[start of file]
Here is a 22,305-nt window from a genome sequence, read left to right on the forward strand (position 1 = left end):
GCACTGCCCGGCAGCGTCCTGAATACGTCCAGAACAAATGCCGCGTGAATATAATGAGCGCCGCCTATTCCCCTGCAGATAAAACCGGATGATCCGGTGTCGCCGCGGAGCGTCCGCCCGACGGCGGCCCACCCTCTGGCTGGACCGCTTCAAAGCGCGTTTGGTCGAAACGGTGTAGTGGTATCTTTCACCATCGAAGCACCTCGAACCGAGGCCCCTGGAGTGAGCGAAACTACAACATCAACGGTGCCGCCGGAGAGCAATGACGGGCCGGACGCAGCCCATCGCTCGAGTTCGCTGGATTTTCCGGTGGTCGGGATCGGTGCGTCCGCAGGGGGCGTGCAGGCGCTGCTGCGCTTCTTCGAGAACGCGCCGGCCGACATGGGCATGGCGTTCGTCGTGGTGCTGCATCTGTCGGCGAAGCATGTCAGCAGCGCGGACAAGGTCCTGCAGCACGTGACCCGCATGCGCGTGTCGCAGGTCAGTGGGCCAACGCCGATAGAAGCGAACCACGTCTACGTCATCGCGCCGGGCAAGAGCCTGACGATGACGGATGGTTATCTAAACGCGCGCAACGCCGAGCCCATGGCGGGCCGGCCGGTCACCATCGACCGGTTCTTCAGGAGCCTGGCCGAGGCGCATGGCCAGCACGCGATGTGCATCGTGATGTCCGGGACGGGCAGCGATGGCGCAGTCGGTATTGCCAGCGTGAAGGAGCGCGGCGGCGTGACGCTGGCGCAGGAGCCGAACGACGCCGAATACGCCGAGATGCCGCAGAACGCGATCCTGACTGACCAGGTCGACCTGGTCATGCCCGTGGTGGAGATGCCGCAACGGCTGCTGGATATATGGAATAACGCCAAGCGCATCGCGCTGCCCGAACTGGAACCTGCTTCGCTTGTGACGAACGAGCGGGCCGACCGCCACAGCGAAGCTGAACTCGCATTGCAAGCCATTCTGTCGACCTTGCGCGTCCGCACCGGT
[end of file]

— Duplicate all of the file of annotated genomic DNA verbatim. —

Here is a 22,305-nt window from a genome sequence, read left to right on the forward strand (position 1 = left end):
GCACTGCCCGGCAGCGTCCTGAATACGTCCAGAACAAATGCCGCGTGAATATAATGAGCGCCGCCTATTCCCCTGCAGATAAAACCGGATGATCCGGTGTCGCCGCGGAGCGTCCGCCCGACGGCGGCCCACCCTCTGGCTGGACCGCTTCAAAGCGCGTTTGGTCGAAACGGTGTAGTGGTATCTTTCACCATCGAAGCACCTCGAACCGAGGCCCCTGGAGTGAGCGAAACTACAACATCAACGGTGCCGCCGGAGAGCAATGACGGGCCGGACGCAGCCCATCGCTCGAGTTCGCTGGATTTTCCGGTGGTCGGGATCGGTGCGTCCGCAGGGGGCGTGCAGGCGCTGCTGCGCTTCTTCGAGAACGCGCCGGCCGACATGGGCATGGCGTTCGTCGTGGTGCTGCATCTGTCGGCGAAGCATGTCAGCAGCGCGGACAAGGTCCTGCAGCACGTGACCCGCATGCGCGTGTCGCAGGTCAGTGGGCCAACGCCGATAGAAGCGAACCACGTCTACGTCATCGCGCCGGGCAAGAGCCTGACGATGACGGATGGTTATCTAAACGCGCGCAACGCCGAGCCCATGGCGGGCCGGCCGGTCACCATCGACCGGTTCTTCAGGAGCCTGGCCGAGGCGCATGGCCAGCACGCGATGTGCATCGTGATGTCCGGGACGGGCAGCGATGGCGCAGTCGGTATTGCCAGCGTGAAGGAGCGCGGCGGCGTGACGCTGGCGCAGGAGCCGAACGACGCCGAATACGCCGAGATGCCGCAGAACGCGATCCTGACTGACCAGGTCGACCTGGTCATGCCCGTGGTGGAGATGCCGCAACGGCTGCTGGATATATGGAATAACGCCAAGCGCATCGCGCTGCCCGAACTGGAACCTGCTTCGCTTGTGACGAACGAGCGGGCCGACCGCCACAGCGAAGCTGAACTCGCATTGCAAGCCATTCTGTCGACCTTGCGCGTCCGCACCGGT